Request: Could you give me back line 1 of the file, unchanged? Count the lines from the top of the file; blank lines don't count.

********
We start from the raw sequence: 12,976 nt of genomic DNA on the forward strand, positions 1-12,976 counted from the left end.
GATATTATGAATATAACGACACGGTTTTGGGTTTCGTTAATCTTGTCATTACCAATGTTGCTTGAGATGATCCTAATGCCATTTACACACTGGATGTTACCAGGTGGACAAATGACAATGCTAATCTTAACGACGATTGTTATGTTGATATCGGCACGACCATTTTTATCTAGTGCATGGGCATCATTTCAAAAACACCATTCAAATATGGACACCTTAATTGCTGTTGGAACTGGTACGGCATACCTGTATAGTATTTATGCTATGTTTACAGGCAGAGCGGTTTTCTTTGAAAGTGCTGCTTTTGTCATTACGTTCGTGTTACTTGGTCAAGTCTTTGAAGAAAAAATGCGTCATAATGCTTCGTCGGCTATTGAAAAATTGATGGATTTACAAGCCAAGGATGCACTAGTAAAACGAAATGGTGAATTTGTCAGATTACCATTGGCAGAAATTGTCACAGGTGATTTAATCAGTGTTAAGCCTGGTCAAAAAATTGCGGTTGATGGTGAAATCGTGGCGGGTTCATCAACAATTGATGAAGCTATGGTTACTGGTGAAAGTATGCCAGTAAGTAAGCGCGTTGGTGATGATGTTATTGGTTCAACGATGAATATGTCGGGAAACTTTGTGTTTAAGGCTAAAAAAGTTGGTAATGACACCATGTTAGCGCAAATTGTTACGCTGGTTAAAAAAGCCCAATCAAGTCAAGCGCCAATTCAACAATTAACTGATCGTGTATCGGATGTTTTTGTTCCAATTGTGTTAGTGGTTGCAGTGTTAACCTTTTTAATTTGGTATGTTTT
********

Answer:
We start from the raw sequence: 12,976 nt of genomic DNA on the forward strand, positions 1-12,976 counted from the left end.